Out of the Crystal Maze
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Out of the Crystal Maze : Chapters from the History of Solid-State Physics

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This monumental work focuses on the field of solid-state physics - now more properly referred to as condensed-matter physics - which grew to maturity between 1920 and 1960. The questions that were posed, and answered, during this period, regarding the structure of solid matter and why some materials are good insulators or conductors, led to applications of the highest economic, military and cultural importance. The history of these exciting developments is told in an easy-to-follow text, accessible to general readers, while maintaining standards of high scholarship.show more

Product details

  • Hardback | 720 pages
  • 163.1 x 235.7 x 53.6mm | 1,736.78g
  • Oxford University Press Inc
  • New York, United States
  • English
  • halftones, line illustrations
  • 019505329X
  • 9780195053296

Review quote

a most readable nonmathematical overview of the development of the various fields of solid-state physics, suited to the nonspecialist ... Parts of this volume, designated as assigned reading, would add materially to the education of undergraduate and graduate students enrolled in the usual academic courses. Indeed, there are many fascinating nuggets that an instructor could introduce into a course on solid-state physics ... The book contains very extensive notes and references at the end of each chapter. It is a volume well worth having on one's bookshelf. * Hugo Steinfink, University of Texas, Acta Cryst. (1994) A50 * 'This book searches out the scattered origins of solid-state physics among the scientific establishments and industrial research laboratories of the late 19th and early 20th centuries.' Times Higher Education Supplement 'this is a "big history" of which more will always remain to be written ... But it is much more than a beginning for the academic vivisection of solid-state physics .... For all those interested in the physics of the 20th century, whether as historians, scientists, or both, this splendidly produced book is essential reading.' Times Higher Education Supplement 'here is a book which contains some very good accounts of the physics involved ... It also has lots of interesting facts, descriptions and anecdotes about the origins and development of the physics of solids ... many physicists will enjoy dipping into it.' Professor J.S. Dugdale, University of Leeds, Contemporary Physics, 1993, volume 34, number 3 'a valuable start to an ambitious project and the book is likely to become an authoritative secondary source for anyone trying to follow up some aspect of the history in depth' David Shoenberg, University of Cambridge, Nature, Vol. 365, September 1993 'The end-product is a massive but exciting book, covering in depth many aspects of the field, from colour centres and dislocations to band theory of solids and collective phenomena. Photographs, together with personal reminiscences, enliven the presentation.' Jacques Friedel, Physics World, September 1993show more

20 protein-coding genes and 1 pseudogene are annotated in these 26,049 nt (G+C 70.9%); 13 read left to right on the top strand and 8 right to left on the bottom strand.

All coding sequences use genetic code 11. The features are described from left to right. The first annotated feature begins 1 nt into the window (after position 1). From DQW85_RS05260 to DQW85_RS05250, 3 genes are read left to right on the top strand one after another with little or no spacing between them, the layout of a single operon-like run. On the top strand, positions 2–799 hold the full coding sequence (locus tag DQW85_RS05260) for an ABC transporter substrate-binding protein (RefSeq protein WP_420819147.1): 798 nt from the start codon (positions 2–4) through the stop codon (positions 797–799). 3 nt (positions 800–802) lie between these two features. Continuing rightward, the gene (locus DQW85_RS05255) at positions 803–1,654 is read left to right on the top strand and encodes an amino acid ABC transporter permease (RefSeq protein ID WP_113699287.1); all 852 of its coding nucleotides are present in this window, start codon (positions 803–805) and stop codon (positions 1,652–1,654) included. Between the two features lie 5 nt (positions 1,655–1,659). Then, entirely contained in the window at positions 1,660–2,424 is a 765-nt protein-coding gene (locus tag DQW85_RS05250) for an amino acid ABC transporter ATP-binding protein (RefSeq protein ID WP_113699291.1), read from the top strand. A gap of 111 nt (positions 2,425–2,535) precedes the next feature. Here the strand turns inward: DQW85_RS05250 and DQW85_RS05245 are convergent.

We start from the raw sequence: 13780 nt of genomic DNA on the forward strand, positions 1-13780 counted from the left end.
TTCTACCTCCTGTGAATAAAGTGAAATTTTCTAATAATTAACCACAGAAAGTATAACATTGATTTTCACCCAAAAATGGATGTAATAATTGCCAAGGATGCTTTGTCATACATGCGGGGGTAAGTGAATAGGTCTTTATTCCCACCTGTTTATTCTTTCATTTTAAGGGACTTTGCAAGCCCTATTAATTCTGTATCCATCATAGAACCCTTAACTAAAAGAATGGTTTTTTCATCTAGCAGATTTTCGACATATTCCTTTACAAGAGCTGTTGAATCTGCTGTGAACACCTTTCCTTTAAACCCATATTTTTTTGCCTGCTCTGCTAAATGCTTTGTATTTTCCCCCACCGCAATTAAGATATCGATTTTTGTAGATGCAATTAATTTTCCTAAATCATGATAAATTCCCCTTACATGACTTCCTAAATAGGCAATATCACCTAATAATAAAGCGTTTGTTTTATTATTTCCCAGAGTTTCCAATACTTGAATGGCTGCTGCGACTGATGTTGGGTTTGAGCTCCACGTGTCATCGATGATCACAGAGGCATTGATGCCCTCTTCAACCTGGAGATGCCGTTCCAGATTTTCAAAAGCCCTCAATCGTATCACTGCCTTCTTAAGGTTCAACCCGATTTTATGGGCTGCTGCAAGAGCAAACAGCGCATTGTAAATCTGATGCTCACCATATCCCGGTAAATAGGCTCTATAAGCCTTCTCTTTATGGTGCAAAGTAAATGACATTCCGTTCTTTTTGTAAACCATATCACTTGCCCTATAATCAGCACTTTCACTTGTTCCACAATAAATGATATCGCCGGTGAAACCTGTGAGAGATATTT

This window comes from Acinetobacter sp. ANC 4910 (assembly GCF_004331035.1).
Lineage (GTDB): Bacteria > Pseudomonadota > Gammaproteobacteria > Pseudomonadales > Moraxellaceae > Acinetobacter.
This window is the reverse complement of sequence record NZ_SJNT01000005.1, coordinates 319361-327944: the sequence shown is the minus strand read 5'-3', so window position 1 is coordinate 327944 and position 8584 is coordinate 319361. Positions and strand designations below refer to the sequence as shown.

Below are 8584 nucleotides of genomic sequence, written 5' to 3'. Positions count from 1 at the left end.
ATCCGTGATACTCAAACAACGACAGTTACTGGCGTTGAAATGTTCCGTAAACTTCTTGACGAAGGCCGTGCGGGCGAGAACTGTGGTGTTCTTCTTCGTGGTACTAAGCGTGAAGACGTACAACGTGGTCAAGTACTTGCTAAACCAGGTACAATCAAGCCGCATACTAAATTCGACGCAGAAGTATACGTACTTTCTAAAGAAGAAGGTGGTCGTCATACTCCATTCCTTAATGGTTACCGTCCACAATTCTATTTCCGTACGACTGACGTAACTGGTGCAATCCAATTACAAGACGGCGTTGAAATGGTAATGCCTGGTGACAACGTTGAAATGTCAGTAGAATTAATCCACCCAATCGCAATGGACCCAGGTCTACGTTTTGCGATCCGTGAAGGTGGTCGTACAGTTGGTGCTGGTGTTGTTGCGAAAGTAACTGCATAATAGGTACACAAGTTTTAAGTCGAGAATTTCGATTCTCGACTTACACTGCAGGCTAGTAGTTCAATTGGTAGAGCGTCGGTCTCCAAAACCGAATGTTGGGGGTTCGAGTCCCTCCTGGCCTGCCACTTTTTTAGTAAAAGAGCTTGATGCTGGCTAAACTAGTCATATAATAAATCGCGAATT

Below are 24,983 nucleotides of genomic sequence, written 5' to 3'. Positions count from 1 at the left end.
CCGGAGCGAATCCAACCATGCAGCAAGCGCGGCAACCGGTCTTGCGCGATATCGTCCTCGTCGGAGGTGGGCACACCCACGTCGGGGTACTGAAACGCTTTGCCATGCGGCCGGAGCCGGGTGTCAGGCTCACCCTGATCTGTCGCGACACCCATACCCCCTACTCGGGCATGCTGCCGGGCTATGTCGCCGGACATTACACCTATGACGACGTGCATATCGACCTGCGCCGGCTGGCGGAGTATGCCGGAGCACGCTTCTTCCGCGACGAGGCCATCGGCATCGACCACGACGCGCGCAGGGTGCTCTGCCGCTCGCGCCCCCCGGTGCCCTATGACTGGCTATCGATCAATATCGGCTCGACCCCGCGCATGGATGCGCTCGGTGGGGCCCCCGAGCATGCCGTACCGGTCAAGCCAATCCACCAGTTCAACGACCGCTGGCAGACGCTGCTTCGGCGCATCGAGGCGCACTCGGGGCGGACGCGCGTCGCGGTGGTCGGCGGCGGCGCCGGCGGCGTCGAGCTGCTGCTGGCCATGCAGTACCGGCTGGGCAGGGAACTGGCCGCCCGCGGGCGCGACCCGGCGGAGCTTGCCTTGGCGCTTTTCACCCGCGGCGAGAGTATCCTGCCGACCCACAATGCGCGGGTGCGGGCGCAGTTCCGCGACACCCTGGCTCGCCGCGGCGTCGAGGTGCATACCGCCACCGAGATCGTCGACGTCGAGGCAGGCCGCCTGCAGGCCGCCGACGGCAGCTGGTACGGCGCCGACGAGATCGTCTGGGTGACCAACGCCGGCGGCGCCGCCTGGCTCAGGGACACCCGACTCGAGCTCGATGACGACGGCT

Back cover copy

This landmark work chronicles the origin and evolution of solid state physics, which grew to maturity between 1920 and 1960. The book examines the early roots of the field in industrial, scientific and artistic efforts and traces them through the 1950s, when many physicists around the world recognized themselves as members of a distinct subfield of physics research centered on solids.show more

Table of contents

Michael Eckert, Helmut Schubert, & Gisela Torkar with Chritstine Blondel & Pierre Quedec: The roots of solid-state physics before quantum mechanics; Lillian Hoddesdon, Gordon Baym, & Michael Eckert: The development of the quantum mechanical electron theory of metals, 1926-1933; Paul Hoch (with contributions by Kris Szyborski): The development of the band theory of solids, 1933-1960; Jurgen Teichmann & Kris Szymborski: Point defects and ionic crystals: color centers as the key to imperfections; Ernst Braun: Mechanical properties of solids; Stephen T. Keith & Pierre Quedec: Magnetism; Ernst Braun: Selected topics from the history of semiconductor physics and its applications; Lillian Hoddesdon, Helmut Schubert, Steve J. Heims, & Gordon Baym (with a contribution by Philip W. Anderson): Collective phenomena; Spencer Weart: The solid community.show more

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